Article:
Quality is job one in software engineering

The University of British Columbia is partnering with Vancouver’s QA Labs to give the local software industry a boost of testing and quality assurance expertise.

The school will offer a specialization track in testing and quality assurance as part off the software engineering certificate program

with 160 hours of courses developed with QA Labs, a local software quality assurance company.

Wayne Peters, program leader for software engineering at UBC, says the new specialization, beginning in January, includes courses on configuration management, strategic test analysis and advanced test automation.

“”The quality assurance people tend to be the ‘policeman’ on a project, making sure things are adequately tested and everything is up to quality,”” says Peters. “”If they want to play that kind of a role on a project they would need the quality assurance track.””

Peters says the specialization was developed in response to industry demand, and a “”terrific volume”” of people looking for more focused quality assurance and testing training.

“”There’s a need in industry to update the quality assurance and testing standards, and they saw this as a way to produce people who are able to fulfill these new roles,”” says Peters.

Trevor Atkins, vice president of operations at QA Labs, says they’ve been working with UBC since 2000 on their curriculum, and began talking to them in January about doing something bigger.

“”I think this is going to be of benefit to a lot of people that may not otherwise take the software engineering certificate, because it (focuses) more on the project management and development side,”” says Atkins.

While Kwantlen University College and the British Columbia Institute of Technology offer some courses, Atkins says they tend to be longer-haul and not the part-time, course at a time option offered by UBC.

Atkins says the curriculum QA Labs is developing with UBC will be designed to be highly practical, and relevant to someone already working in the software industry.

“”There will be a higher focus on in-class exercises and homework assignments that students can take back to their companies,”” he says.

In addition to the recognition of their expertise, Atkins says developing the course material with UBC will help them capture some of their own best practices, raise the skill level of the local testing community and possibly provide future employees down the road.

However, within the local software community, some question the need for training more people in quality assurance.

David Koo, vice president of software development for Vancouver’s Ekkon Technologies, says having some knowledge of quality assurance is important for a software developer, but at Ekkon quality assurance and development are really two separate areas.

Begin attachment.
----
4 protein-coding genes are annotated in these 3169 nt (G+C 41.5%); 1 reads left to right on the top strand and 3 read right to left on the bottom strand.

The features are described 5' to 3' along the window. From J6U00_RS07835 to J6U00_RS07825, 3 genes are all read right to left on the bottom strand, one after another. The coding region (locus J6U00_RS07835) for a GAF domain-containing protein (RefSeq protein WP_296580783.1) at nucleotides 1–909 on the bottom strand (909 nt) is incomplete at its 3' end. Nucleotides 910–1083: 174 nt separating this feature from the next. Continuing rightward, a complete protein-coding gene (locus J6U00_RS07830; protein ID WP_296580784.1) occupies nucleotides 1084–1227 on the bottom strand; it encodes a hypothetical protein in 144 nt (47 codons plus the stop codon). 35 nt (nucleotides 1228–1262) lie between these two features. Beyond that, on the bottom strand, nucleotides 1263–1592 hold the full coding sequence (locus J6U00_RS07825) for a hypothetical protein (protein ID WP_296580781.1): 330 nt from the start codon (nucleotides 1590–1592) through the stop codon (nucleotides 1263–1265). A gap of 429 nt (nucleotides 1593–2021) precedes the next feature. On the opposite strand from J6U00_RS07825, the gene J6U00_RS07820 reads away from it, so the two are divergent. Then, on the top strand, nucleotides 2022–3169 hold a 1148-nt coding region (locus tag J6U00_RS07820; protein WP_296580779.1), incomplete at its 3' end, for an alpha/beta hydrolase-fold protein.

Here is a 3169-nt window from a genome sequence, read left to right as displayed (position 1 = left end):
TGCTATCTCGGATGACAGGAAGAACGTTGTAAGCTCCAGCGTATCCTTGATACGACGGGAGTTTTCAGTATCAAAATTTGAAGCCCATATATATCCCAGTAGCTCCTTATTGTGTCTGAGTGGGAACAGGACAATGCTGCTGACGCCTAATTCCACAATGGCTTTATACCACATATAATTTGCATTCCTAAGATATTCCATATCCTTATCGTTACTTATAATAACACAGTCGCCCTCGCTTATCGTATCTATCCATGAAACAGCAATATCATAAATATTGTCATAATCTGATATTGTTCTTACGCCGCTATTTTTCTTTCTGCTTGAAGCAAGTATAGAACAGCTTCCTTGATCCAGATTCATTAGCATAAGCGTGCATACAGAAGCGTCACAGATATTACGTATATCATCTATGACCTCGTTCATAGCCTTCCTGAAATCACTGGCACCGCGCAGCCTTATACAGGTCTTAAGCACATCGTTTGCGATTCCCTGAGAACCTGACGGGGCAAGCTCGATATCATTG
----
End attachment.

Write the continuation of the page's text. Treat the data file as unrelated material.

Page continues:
“”I’d say the experience in software development lifecycle is more what we look for than experience in quality assurance, though quality assurance is definitely part of that,”” says Koo.

Still, Koo says he sees value in having courses that focus on quality assurance, something he says has been lacking. A graduate of Simon Fraser University, Koo says quality assurance wasn’t a focus there.

“”Quite often it’s just one of those things you pick up and learn through experience,”” says Koo. “”A lot of them started out in applications support or another area and migrated to quality assurance. It’s definitely not seen as a core discipline.””

At Vancouver’s Intrinsyc Software International Inc., human resources manager David Desormeaux is currently in the midst of a recruitment campaign. It won’t include quality assurance though. The company has just one person who focuses solely on quality assurance, with that function largely being a responsibility of the development staff themselves.

Desormeaux says he’s been recruiting for a number of years with different software companies and he’s never had trouble filling a quality assurance position.

“”It’s an easy position to transition to out of university, or if you maybe have technical expertise in a certain area,”” says Desormeaux. “”I have resumes coming in all the time from quality assurance people I can’t use because we’re not currently looking for them.””

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Jim Love, Chief Content Officer, IT World Canada

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Jeff Jedras
Jeff Jedras
Jeff Jedras is a technology journalist with IT World Canada and a member of the IT Business team. He began his career in technology journalism in the late 1990s, covering the Ottawa technology sector for Silicon Valley North and the Ottawa Business Journal. He later covered the technology scene in Vancouver before joining IT World Canada in Toronto in 2005, covering enterprise IT for ComputerWorld Canada and the channel for Computer Dealer News. His writing has also appeared in the Vancouver Sun & the Ottawa Citizen.

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